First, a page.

Understanding how sickle cell disease has shaped my personality
Avoiding a sickle cell pain crisis was top priority for this columnist
Reserved, calm, and quiet are adjectives that have been used to describe me at some point, and I’d say they’re pretty accurate. I usually step out of my shell only when I’m around people I’m comfortable with or in a one-on-one situation. In group settings, I tend to be more reserved and take a back seat to others.
It’s understandable why people would describe me this way. I can think of countless examples when I’ve displayed these characteristics. However, I’ve always wondered how much of it is because of who I am and how much is due to my chronic condition. Physical, emotional, and mental stress influence how I manage my life with sickle cell disease.
Why I’m reserved
I’ve mentioned before how a young version of me believed that excitement always leads to pain. This trauma meant that I always tried to contain my excitement to prevent a sickle cell crisis. The young kid jumping around at exciting news grew up to be an adult who would wait until an event actually happened before showing any excitement.
As an adult, I’m learning to vocalize my excitement more, even if what I physically display on the outside is often nonchalant. I’ve discovered things I’m passionate about and responsibilities that push me out of my comfort zone. These passions have helped me push back against the limits I had placed on my excitement.
Why I’m calm
I tend to be calm about things because I have strong emotions. I realize this statement sounds like a contradiction. But I am a tranquil person, and it’s difficult for me to appear overwhelmed or stressed, because neither of these emotions is beneficial when managing sickle cell disease. When I have strong negative emotions, I can feel my body responding negatively.
It’s impossible to never be overwhelmed or stressed. Growing up, I didn’t manage these situations in a healthy way, so my emotions would always build to explosive levels, which often would lead to a crisis. Now I’m trying to learn how to process these emotions in a healthy manner to avoid the potential repercussions for my health.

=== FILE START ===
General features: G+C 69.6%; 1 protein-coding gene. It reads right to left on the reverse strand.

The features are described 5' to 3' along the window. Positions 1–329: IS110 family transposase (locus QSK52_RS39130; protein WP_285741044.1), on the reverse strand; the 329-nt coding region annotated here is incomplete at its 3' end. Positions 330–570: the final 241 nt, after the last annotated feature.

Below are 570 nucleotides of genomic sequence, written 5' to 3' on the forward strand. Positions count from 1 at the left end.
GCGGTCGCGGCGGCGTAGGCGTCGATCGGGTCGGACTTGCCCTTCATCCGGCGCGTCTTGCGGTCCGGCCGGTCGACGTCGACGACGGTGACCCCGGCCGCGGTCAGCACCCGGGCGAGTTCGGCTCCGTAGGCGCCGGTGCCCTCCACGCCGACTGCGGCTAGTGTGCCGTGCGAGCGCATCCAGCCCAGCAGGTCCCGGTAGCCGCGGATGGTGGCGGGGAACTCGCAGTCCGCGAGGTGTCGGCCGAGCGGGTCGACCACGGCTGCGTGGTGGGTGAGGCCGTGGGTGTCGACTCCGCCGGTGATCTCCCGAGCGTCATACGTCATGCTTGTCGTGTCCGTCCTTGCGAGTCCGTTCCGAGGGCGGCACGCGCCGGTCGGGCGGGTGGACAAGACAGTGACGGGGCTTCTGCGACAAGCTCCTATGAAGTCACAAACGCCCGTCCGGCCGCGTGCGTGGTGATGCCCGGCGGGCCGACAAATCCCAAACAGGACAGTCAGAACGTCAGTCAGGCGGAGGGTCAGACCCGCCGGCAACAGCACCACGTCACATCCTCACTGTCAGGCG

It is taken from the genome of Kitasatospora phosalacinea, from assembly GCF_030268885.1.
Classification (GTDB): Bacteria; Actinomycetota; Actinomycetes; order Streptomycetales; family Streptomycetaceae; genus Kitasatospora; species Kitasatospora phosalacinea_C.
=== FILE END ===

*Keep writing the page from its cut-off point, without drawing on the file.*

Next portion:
Why I’m quiet
I am soft-spoken, sometimes annoyingly so. As a result, I’m often asked to repeat things and project my voice more. I always thought that this is just how I am, but I regress even further after a crisis. It takes a lot of energy to project my voice and be loud, so it is part of the emotional defense mechanism I’ve developed to maintain a calm status quo.
Thankfully, I am more conscious of this now and do my best to speak up. As an advocate, mentor, and leader, it’s impossible to be quiet. Using these roles to help pull me out of my quietness has allowed me to be more open and share my personality.
Being reserved, calm, and quiet are aspects of my personality. It’s undeniable that my chronic condition has played a part in this. However, I can be different at this stage in life, as I am more aware of how my chronic illness affects me. I can continue to push the emotional limits I have placed on myself due to pain.
Embracing all of these parts of me will allow my true personality to shine through.
Note: Sickle Cell Disease News is strictly a news and information website about the disease. It does not provide medical advice, diagnosis, or treatment. This content is not intended to be a substitute for professional medical advice, diagnosis, or treatment. Always seek the advice of your physician or other qualified health provider with any questions you may have regarding a medical condition. Never disregard professional medical advice or delay in seeking it because of something you have read on this website. The opinions expressed in this column are not those of Sickle Cell Disease News or its parent company, BioNews, and are intended to spark discussion about issues pertaining to sickle cell disease.
Thank you for giving me some insight into an approach on managing stress. My son has SS & your column reminded me that for much of my son’s life he has had crisis just prior to planned events & had to miss out or go on despite his pain.
I feel like you’ve read my mind. My exact feelings, thoughts and experiences as a Sickle Cell Warrior. Thank you! Thank you for putting the words on paper and creating a beautifully expressive portrait/outlet for our community. A way to vocalize how we feel and cope with our disorder in an ever-changing society. We continue to adapt our coping skills while challenging ourselves to speak out and educate others. To advocate for the unseen and many times unheard voices of those living with Sickle Cell. I pray that I can be as vocal even in writing. I thank you for this article!